Tuesday, October 1, 2013

Behind the Screen: GrandParenting

Note: Moving Pictures is featuring the filmmakers from the upcoming CSWE 2013 Film Festival in Dallas, sharing the stories behind the making of their films. As today is the UN's International Day of Older Persons, Canadian filmmaker Karen Shopsowitz explains below the background of her film GrandParenting, which seeks to show the many issues faced by grandparents who are raising their grandchildren.

It started a few summers ago when I was working on another documentary, One Summer at Camp Winston, about a camp for kids with neurological disorders located a couple of hours north of Toronto. While I was there, Denise, the camp director, introduced me to Peter and Elaine, whose 12-year-old grandson, Larry, was a frequent visitor to the camp. Denise explained that Peter and Elaine had been raising Larry since he was a baby. Peter, Elaine, and Denise began to tell me a bit more about the idea of grandparents raising grandchildren, with the children’s parents often completely or mostly out of the picture. Reasons for this situation ranged from physical and mental disorders to drug or alcohol dependencies that made it difficult or impossible for the birth parents to care for their children.

Once I had returned home, I started to do some research, and the numbers that came up were staggering: some 20,000 in Ontario and tens of thousands more across Canada who were being cared for by their grandparents. The figures were even higher in the United States.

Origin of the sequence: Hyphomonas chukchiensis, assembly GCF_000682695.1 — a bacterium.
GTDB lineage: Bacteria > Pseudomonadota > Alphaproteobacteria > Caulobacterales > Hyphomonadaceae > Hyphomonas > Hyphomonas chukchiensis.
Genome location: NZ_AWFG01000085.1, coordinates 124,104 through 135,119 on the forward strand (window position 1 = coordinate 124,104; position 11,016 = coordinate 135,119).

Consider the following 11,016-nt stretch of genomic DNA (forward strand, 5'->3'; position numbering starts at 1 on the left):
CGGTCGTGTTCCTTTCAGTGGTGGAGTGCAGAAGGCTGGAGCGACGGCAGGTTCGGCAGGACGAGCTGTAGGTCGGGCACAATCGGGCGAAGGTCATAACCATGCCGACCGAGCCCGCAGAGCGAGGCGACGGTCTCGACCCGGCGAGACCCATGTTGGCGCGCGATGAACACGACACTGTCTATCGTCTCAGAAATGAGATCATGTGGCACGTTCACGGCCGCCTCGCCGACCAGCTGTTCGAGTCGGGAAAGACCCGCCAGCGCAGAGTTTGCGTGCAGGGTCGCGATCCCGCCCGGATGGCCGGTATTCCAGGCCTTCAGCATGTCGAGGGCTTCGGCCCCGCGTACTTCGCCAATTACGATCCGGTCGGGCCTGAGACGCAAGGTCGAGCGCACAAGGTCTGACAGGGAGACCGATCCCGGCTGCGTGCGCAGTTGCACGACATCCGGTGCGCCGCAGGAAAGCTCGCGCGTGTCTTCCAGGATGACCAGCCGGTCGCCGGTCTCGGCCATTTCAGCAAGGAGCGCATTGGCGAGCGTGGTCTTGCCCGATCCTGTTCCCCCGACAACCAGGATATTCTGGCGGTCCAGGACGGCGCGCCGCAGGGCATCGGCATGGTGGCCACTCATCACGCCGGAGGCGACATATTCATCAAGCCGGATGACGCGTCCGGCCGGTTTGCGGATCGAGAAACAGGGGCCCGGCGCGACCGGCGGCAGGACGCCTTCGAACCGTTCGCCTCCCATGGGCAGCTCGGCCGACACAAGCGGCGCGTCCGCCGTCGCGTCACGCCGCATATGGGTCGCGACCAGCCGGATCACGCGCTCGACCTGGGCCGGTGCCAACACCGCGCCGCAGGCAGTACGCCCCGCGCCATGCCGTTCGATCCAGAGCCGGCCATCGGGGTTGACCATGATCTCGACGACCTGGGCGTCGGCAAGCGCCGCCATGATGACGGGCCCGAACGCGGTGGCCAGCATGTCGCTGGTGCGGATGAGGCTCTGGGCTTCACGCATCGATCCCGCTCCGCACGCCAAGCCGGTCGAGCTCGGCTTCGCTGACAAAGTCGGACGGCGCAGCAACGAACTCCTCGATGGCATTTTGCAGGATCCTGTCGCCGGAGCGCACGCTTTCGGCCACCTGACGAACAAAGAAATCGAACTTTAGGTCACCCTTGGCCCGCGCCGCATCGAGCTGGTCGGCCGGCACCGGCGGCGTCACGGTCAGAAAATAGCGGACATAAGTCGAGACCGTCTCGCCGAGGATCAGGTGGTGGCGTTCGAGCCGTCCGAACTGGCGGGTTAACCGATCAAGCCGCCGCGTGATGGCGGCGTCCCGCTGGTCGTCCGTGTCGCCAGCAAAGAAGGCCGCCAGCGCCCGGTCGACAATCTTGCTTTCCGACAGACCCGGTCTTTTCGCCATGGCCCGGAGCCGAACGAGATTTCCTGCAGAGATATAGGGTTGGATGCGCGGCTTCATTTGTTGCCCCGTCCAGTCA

Camp Winston had scheduled a support weekend for grandparents that May, so I headed up to the camp with my camera. I sat in on a few of the workshops, spending some time with a group of grandchildren who shared stories of early life with their birth parents and their subsequent life with their grandparents. I also heard deeply moving stories from grandmothers and grandfathers—the pride they had as well as the difficulties they now encountered. One grandmother, Betty, told me how she had been raising her granddaughter, Asheleigh, for the past 16 years—in effect, nearly since Asheleigh was born.

As word spread at the camp that I was eager to talk to grandparents, I soon had more than a dozen people crammed into the living room of one of the camp cabins. The stories were emotional, inspiring, difficult, and heart-wrenching. These grandparents talked of financial and physical issues; the strains and pressures of raising infants, toddlers, and teenagers. At least one woman cried as she confessed that she often wondered if her granddaughter wouldn’t have been better off if she had been adopted; however, deep down, she felt she’d done the right thing. Another woman explained that she’d adopted her grandchild with her husband; he passed away a few years later, leaving her, now in her 70s, to raise this young grandchild as a single grandmother. In spite of the tears, there was also a lot of laughter, and the typical boasting that comes when a group of parents (or, in this case, grandparents) gather together to talk about their children.

I left the weekend knowing that this was a film I really wanted to make—that it was important to show what happens when grandparents step in to care for their grandchildren—in a way that goes against the stereotypical view of doting elders spoiling their young charges. Grandparents and grandchildren talked about the hardships and the things they both missed by living this new reality, but they also talked about what they had gained.



No comments:

Post a Comment